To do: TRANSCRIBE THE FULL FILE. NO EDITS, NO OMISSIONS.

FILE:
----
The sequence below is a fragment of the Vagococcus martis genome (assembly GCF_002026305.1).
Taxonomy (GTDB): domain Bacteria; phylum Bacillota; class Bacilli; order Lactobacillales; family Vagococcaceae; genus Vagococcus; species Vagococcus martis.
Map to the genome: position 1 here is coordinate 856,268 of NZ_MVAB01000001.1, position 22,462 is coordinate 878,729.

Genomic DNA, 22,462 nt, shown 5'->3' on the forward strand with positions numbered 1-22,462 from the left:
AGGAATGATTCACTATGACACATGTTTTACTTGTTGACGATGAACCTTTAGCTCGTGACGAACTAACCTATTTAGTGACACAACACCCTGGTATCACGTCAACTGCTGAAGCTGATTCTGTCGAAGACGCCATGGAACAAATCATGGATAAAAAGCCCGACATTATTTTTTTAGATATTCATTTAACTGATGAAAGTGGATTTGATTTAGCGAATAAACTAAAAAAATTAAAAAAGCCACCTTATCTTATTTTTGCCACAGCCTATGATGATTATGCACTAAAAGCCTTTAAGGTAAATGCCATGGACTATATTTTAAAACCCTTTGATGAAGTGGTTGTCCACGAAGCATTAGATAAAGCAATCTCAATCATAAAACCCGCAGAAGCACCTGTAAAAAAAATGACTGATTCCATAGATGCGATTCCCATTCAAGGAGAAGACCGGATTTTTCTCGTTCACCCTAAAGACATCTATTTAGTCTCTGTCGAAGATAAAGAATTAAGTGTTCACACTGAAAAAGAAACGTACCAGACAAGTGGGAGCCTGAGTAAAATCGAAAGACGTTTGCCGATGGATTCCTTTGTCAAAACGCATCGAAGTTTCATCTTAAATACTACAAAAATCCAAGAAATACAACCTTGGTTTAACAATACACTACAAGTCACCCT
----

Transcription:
The sequence below is a fragment of the Vagococcus martis genome (assembly GCF_002026305.1).
Taxonomy (GTDB): domain Bacteria; phylum Bacillota; class Bacilli; order Lactobacillales; family Vagococcaceae; genus Vagococcus; species Vagococcus martis.
Map to the genome: position 1 here is coordinate 856,268 of NZ_MVAB01000001.1, position 22,462 is coordinate 878,729.

Genomic DNA, 22,462 nt, shown 5'->3' on the forward strand with positions numbered 1-22,462 from the left:
AGGAATGATTCACTATGACACATGTTTTACTTGTTGACGATGAACCTTTAGCTCGTGACGAACTAACCTATTTAGTGACACAACACCCTGGTATCACGTCAACTGCTGAAGCTGATTCTGTCGAAGACGCCATGGAACAAATCATGGATAAAAAGCCCGACATTATTTTTTTAGATATTCATTTAACTGATGAAAGTGGATTTGATTTAGCGAATAAACTAAAAAAATTAAAAAAGCCACCTTATCTTATTTTTGCCACAGCCTATGATGATTATGCACTAAAAGCCTTTAAGGTAAATGCCATGGACTATATTTTAAAACCCTTTGATGAAGTGGTTGTCCACGAAGCATTAGATAAAGCAATCTCAATCATAAAACCCGCAGAAGCACCTGTAAAAAAAATGACTGATTCCATAGATGCGATTCCCATTCAAGGAGAAGACCGGATTTTTCTCGTTCACCCTAAAGACATCTATTTAGTCTCTGTCGAAGATAAAGAATTAAGTGTTCACACTGAAAAAGAAACGTACCAGACAAGTGGGAGCCTGAGTAAAATCGAAAGACGTTTGCCGATGGATTCCTTTGTCAAAACGCATCGAAGTTTCATCTTAAATACTACAAAAATCCAAGAAATACAACCTTGGTTTAACAATACACTACAAGTCACCCT